It has not the prominent location it deserves: It stands on the Esplenade in front of the Army War College, at the foot of Four-and-a-half Street, near the extreme southern end of the City, and is out of the usual path of tourists.
At the unveiling and dedication of this splendid work of art there was the entire Diplomatic Corps, in Uniforms officers of every Corps of the Army and Navy in full-dress uniform; Judges of the Supreme Court of the United States, Governors of States, etc.
Among the special guests was General Lowenfeld, the representative of the Kaiser.
The stops, which held the veil, were broken by the Baroness Von Sternberg, wife of the German Ambassador. The invocation was by the Bishop (Protestant Episcopal) of Washington, Mr. Satterlee: The presentation speech was by the German Ambassador, Baron Von Sternberg; the acceptance by Mr. Roosevelt, the President of the United States; the principal address was by the Hon. Charlemagne Tower, our Ambassador to Germany, and the benediction was pronounced by the Rev. Mr. Menzel of the German Luthern Church.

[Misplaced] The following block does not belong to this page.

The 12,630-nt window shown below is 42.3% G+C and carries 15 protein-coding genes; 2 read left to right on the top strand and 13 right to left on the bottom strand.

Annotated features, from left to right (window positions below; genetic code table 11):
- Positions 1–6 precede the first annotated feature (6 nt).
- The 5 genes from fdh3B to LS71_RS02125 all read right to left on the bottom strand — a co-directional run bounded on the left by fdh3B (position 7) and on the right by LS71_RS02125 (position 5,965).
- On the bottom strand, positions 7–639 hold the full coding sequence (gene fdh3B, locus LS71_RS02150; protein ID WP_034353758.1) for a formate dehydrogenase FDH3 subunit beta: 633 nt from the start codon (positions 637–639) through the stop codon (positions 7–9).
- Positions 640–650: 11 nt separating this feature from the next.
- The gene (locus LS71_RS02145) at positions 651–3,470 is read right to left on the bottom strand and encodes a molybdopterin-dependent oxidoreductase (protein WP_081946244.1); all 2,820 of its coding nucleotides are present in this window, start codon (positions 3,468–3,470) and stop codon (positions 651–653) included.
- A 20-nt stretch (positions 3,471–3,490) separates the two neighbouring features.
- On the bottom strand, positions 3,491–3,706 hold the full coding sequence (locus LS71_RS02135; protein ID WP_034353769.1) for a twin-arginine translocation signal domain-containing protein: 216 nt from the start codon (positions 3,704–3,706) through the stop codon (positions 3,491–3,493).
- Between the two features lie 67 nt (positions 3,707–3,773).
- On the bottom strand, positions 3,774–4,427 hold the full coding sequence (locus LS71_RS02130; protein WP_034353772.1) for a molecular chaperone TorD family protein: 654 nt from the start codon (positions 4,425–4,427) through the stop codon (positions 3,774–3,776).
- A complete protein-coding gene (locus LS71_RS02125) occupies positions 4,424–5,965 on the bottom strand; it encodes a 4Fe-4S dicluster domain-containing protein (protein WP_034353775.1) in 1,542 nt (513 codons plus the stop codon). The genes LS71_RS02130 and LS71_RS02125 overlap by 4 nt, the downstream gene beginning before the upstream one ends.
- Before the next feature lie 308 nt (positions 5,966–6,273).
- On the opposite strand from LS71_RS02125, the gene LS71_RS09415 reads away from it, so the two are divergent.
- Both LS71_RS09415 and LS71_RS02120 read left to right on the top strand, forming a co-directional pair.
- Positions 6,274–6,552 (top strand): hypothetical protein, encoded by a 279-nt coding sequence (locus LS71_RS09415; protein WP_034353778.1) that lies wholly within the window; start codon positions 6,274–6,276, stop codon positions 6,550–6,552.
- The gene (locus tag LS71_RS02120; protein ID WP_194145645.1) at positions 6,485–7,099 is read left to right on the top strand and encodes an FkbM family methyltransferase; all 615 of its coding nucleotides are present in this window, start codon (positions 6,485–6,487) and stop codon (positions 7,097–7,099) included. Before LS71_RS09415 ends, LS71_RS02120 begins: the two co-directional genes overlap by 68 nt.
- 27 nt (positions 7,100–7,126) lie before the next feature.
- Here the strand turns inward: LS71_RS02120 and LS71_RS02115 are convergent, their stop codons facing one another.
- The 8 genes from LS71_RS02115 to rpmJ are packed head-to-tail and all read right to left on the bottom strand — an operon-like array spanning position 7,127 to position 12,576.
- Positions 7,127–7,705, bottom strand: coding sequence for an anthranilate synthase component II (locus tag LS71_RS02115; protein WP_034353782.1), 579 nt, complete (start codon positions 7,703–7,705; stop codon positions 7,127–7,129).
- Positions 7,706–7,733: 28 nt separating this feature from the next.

After the President had signified his acceptance of this memorial from the Emperor of Germany, a protest against its acceptance and installation was received by the President, from the Polish Catholic Federation, whose see is at Chicago; but the President had already accepted it.
However, on the 19th of the following January (less than two months after the dedication) a bomb of high power was exploded on the base of the Statue by some unknown person or persons. The bomb had a time fuse, which gave the vandal an opportunity to escape. The injury to the statue was small.
The Polish Catholic Federation was suspected, but an Irishman was afterward arrested in New York against whom there was evidence, but was released on the claim of insanity.
The protest of the Catholic Federation claimed that Frederick II was a despot and that the statue should find no place on “soil mad sacred by the blood of martyrs of liberty."